Most read reports
- Global Education Monitoring Report 2019: Migration, displacement and education: Building bridges, not walls [EN/AR/RU/ZH]
- World Malaria Report 2018
- Galvanizing Power of Women’s Movements Driving Action Needed to End Harassment, Violence, Says Secretary-General, in Remarks for International Day
- IOM Launches ‘Holding On’ Campaign: A Virtual Reality Experience of Internal Displacement
- Oxfam Intermón denuncia que 40 niñas y niños mueren cada hora en el mundo a causa de la diarrea
IOM Joins UNCTAD and UNHCR to Publish Entrepreneurship Policy Guide for Migrants and Refugees
Geneva – The Policy Guide on Entrepreneurship for Migrants and Refugees was launched this Wednesday (24/10) during the 2018 World Investment Forum at the Palais des Nations in Geneva, Switzerland. The guide is the product of intensive work and collaboration between UNCTAD, UNHCR and IOM, the UN Migration Agency.
Les images de milliers de jeunes Africains se noyant dans la Méditerranée, après avoir été poussés par la pauvreté et la guerre à quitter leur pays et avoir été attirés à l'étranger par l'espoir de trouver un emploi, ont nourri l'idée trompeuse que les migrations étaient plus un mal qu'un bien pour le continent africain.
Images of thousands of African youth drowning in the Mediterranean, propelled by poverty or conflict at home and lured by the hope of jobs abroad, have fed a misleading narrative that migration from Africa harms rather than helps the continent. The latest edition of the UNCTAD flagship Economic Development in Africa Report takes aim at this preconceived notion and assesses the evidence to identify policy pathways that harness the benefits of African migration and mitigate its negative effects.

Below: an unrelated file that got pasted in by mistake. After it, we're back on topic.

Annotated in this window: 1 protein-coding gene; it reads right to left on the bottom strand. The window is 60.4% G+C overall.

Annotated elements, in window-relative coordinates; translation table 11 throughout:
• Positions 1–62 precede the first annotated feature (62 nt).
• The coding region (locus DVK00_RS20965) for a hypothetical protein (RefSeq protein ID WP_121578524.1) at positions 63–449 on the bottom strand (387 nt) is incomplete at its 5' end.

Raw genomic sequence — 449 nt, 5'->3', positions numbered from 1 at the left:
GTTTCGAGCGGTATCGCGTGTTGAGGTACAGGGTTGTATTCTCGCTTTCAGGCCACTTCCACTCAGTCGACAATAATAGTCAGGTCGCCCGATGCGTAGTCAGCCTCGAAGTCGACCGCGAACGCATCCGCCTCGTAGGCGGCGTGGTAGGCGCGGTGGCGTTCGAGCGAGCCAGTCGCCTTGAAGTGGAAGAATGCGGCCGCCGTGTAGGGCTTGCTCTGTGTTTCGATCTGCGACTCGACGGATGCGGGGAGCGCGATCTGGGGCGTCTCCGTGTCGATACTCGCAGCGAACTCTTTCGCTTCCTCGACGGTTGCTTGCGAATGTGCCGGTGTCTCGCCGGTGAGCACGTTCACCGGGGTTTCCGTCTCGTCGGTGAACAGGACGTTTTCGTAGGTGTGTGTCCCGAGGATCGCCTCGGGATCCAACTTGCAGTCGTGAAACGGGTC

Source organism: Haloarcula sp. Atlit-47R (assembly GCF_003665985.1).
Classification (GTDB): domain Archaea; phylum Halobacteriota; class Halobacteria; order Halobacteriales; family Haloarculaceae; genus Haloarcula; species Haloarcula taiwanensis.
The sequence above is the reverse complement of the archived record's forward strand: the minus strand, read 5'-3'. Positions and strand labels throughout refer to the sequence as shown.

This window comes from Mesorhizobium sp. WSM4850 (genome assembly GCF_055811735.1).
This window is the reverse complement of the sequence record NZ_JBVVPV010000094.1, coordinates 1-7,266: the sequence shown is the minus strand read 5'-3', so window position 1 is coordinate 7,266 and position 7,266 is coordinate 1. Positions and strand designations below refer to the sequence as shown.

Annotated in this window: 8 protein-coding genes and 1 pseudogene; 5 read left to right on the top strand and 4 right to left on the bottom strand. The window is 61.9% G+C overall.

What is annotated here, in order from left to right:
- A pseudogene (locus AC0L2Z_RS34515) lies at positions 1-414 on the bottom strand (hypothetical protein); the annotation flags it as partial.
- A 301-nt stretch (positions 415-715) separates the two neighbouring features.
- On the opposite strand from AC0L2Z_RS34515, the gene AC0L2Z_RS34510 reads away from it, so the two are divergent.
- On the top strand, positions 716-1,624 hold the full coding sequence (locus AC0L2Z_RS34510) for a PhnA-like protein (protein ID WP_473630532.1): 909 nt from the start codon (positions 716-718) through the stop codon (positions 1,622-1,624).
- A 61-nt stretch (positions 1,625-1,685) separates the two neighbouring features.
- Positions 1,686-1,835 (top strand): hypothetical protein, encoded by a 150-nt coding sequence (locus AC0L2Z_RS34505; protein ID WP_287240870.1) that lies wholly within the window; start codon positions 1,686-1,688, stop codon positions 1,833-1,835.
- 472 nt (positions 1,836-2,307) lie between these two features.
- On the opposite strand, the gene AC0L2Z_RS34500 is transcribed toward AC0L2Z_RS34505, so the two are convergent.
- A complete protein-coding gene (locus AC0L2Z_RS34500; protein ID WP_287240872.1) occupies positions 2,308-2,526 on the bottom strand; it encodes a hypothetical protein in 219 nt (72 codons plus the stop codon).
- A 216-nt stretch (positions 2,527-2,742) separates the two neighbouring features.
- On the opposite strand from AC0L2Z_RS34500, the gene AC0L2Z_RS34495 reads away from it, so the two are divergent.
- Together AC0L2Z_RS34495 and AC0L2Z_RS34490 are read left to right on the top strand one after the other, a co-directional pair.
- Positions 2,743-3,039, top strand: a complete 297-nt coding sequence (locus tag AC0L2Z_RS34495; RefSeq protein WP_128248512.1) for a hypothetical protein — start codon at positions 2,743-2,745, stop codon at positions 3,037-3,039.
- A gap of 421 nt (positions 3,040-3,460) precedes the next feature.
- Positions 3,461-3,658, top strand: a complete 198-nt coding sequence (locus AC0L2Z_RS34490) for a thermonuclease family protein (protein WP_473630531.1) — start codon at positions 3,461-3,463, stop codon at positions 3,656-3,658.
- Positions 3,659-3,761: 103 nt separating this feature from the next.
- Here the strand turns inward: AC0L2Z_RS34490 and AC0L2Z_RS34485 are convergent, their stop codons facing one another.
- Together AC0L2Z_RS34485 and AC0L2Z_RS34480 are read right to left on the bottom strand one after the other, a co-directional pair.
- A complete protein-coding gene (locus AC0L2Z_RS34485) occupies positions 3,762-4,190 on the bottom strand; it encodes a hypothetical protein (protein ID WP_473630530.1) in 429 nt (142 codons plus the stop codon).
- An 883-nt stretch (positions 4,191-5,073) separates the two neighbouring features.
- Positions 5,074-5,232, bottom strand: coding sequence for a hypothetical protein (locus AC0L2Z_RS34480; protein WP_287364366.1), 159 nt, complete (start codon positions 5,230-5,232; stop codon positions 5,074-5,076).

Promises to world’s poorest need to be kept to stop massive inequalities, new trends show
UNCTAD analysis shows that development indicators for the 47 least developed countries are trending downward, raising the alarm for the international community
Economic development in the world’s most-disadvantaged countries – mostly in sub-Saharan Africa – is stalling against the background of a lukewarm global recovery, risking widening inequality, new analysis from UNCTAD has revealed.
• The increasingly frequent occurrence of natural disasters due to climate change put the debt sustainability and socioeconomic stability of vulnerable developing countries at risk.
• The international community should review and enhance the tools available to such countries to maintain debt sustainability and mobilize resources for climate change adaptation and developmental transformation.
Poverty Trap Leaves Least Developed Countries Ever Further Behind
Global development goal will be missed without stronger international support
Global poverty is increasingly concentrated among a group of 48 countries, which are falling further behind the rest of the world in terms of economic development, according to a United Nations report released on Tuesday by UNCTAD.
Report proposes solution to failure of rural development behind poverty-driven migration from world’s poorest countries
UNCTAD puts forward new road map for transforming rural economies and eradicating rural poverty
Geneva, Switzerland, (25 November 2015)
Farming in rich and poor nations alike should shift from monoculture towards greater varieties of crops, reduced use of fertilizers and other inputs, greater support for small-scale farmers, and more locally focused production and consumption of food, a new UNCTAD report recommends.
Improving Agricultural Growth Critical to Global Food Security
A New International Organization Report to the G20 Highlights Need for Improving Agricultural Productivity
Jun 12, 2012
(Received from a UN Information Officer.)
DOHA, QATAR, 23 April — Change in favour of equitable and sustainable development in the Arab world and around the globe must be achieved by women working side by side with men at all levels, Qatar Museums Authority Chairperson Sheikha Al Mayyasa bint Hamad bin Khalifa al-Thani said today as the Thirteenth Ministerial Meeting of the United Nations Conference on Trade and Development (UNCTAD XIII) held a high-level event on “Women in Development”.